Developing a Set of Core Outcomes for Trials in Hemodialysis: An International Delphi Survey

Nicole Evangelidis, Allison Tong, Braden Manns, Brenda Hemmelgarn, David Wheeler, Peter Tugwell, Sally Crowe, Tess Harris, Wim van Biesen, Wolfgang Winkelmayer, Benedicte Sautenet, Donal O’Donoghue, Helen Tam-Tham, Sajeda Youssouf, Sreedhar Mandayam, Angela Ju, Carmel Hawley, Carol Pollock, David Harris, David JohnsonDena Rifkin, Francesca Tentori, John Agar, Kevan Polkinghorne, Martin Gallagher, Peter Kerr, Stephen McDonald, Kirsten Howard, Martin Howell, Jonathan Craig

Research output: Contribution to journalArticlepeer-review

214 Citations (Scopus)


Background Survival and quality of life for patients on hemodialysis therapy remain poor despite substantial research efforts. Existing trials often report surrogate outcomes that may not be relevant to patients and clinicians. The aim of this project was to generate a consensus-based prioritized list of core outcomes for trials in hemodialysis. Study Design In a Delphi survey, participants rated the importance of outcomes using a 9-point Likert scale in round 1 and then re-rated outcomes in rounds 2 and 3 after reviewing other respondents’ scores. For each outcome, the median, mean, and proportion rating as 7 to 9 (critically important) were calculated. Setting & Participants 1,181 participants (202 [17%] patients/caregivers, 979 health professionals) from 73 countries completed round 1, with 838 (71%) completing round 3. Outcomes & Measurements Outcomes included in the potential core outcome set met the following criteria for both patients/caregivers and health professionals: median score ≥ 8, mean score ≥ 7.5, proportion rating the outcome as critically important ≥ 75%, and median score in the forced ranking question < 10. Results Patients/caregivers rated 4 outcomes higher than health professionals: ability to travel, dialysis-free time, dialysis adequacy, and washed out after dialysis (mean differences of 0.9, 0.5, 0.3, and 0.2, respectively). Health professionals gave a higher rating for mortality, hospitalization, decrease in blood pressure, vascular access complications, depression, cardiovascular disease, target weight, infection, and potassium (mean differences of 1.0, 1.0, 1.0, 0.9, 0.9, 0.8, 0.7, 0.4, and 0.4, respectively). Limitations The Delphi survey was conducted online in English and excludes participants without access to a computer and internet connection. Conclusions Patients/caregivers gave higher priority to lifestyle-related outcomes than health professionals. The prioritized outcomes for both groups were vascular access problems, dialysis adequacy, fatigue, cardiovascular disease, and mortality. This process will inform a core outcome set that in turn will improve the relevance, efficiency, and comparability of trial evidence to facilitate treatment decisions.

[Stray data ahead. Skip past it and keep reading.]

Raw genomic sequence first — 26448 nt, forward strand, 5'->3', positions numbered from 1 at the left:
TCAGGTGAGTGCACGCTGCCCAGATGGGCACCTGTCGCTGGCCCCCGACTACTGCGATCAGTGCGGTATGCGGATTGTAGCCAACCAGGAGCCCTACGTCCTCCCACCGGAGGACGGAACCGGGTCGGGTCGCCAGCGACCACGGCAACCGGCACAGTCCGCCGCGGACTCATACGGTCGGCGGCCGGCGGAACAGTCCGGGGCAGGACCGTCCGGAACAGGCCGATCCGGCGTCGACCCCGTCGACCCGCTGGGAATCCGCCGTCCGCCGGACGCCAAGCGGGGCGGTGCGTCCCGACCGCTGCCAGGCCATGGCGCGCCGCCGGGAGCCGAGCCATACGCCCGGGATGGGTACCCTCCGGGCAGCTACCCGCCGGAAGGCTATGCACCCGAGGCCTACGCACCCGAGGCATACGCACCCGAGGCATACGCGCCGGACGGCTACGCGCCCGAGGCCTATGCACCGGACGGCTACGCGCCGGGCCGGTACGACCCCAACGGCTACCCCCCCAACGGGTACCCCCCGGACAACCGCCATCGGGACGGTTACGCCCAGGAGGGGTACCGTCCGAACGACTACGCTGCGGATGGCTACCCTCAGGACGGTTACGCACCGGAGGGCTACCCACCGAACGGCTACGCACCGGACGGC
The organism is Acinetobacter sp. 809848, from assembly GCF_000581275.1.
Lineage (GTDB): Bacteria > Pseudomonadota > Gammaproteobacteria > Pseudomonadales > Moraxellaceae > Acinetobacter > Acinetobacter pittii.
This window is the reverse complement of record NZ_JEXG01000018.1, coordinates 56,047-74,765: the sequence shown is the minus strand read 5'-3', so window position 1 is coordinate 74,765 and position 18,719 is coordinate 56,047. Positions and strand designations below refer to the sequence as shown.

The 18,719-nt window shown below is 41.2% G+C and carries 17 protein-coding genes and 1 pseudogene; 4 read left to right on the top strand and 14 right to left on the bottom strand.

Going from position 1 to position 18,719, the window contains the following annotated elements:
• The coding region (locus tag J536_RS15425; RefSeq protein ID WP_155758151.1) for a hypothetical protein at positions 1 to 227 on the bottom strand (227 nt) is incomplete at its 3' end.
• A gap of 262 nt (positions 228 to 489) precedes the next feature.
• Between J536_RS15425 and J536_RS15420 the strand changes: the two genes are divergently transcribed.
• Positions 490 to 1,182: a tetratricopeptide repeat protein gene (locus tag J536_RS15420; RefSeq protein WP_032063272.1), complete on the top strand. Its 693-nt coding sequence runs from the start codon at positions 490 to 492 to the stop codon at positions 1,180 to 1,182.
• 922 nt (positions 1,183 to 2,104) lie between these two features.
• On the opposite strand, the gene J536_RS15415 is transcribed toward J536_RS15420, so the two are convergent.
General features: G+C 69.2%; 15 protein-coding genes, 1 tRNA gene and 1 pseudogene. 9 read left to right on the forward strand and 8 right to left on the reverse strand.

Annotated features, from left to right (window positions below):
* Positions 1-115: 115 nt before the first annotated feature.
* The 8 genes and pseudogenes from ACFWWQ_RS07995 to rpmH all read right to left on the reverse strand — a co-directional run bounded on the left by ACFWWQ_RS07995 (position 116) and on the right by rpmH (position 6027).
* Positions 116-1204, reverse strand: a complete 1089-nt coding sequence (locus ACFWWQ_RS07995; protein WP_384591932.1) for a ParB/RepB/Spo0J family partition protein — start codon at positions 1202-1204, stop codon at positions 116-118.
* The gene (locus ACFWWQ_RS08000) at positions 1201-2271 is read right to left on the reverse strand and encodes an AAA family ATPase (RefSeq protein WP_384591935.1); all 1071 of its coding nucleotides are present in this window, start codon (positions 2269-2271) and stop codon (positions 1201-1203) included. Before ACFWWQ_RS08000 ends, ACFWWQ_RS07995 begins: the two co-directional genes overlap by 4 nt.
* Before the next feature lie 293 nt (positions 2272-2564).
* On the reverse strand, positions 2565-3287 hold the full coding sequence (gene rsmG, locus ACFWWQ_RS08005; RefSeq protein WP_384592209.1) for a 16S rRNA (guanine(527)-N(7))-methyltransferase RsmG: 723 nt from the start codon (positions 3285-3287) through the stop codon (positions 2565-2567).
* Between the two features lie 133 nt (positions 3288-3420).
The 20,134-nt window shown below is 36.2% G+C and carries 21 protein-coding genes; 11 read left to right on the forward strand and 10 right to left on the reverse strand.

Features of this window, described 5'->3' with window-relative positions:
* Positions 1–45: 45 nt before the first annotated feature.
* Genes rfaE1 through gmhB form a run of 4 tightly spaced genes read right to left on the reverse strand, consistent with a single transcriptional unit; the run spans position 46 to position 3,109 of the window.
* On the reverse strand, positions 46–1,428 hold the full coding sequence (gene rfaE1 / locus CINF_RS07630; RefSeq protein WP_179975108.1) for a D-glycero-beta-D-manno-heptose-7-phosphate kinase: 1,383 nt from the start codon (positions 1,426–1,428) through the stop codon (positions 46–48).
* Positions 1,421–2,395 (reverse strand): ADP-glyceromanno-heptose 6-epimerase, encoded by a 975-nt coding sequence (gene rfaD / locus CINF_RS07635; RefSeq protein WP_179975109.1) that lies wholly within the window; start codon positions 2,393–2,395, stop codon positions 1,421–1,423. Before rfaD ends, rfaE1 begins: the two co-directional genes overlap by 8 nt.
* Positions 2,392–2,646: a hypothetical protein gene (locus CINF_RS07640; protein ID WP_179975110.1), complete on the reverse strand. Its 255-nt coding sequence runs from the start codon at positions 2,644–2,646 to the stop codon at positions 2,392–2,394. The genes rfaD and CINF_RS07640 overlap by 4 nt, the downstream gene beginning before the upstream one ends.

Original languageEnglish
Pages (from-to)464-475
Number of pages12
JournalAmerican Journal of Kidney Diseases
Issue number4
Publication statusPublished - Oct 2017


  • biochemical end point
  • cardiovascular disease (CVD)
  • core outcome set
  • Delphi survey
  • dialysis adequacy
  • Hemodialysis (HD)
  • lifestyle-related outcomes
  • mortality
  • outcome domains
  • outcomes
  • patient-centered care
  • quality of life
  • research priorities
  • Standardized Outcomes in Nephrology-Hemodialysis (SONG-HD)
  • surrogate end points
  • trials
  • vascular access problems
  • well-being


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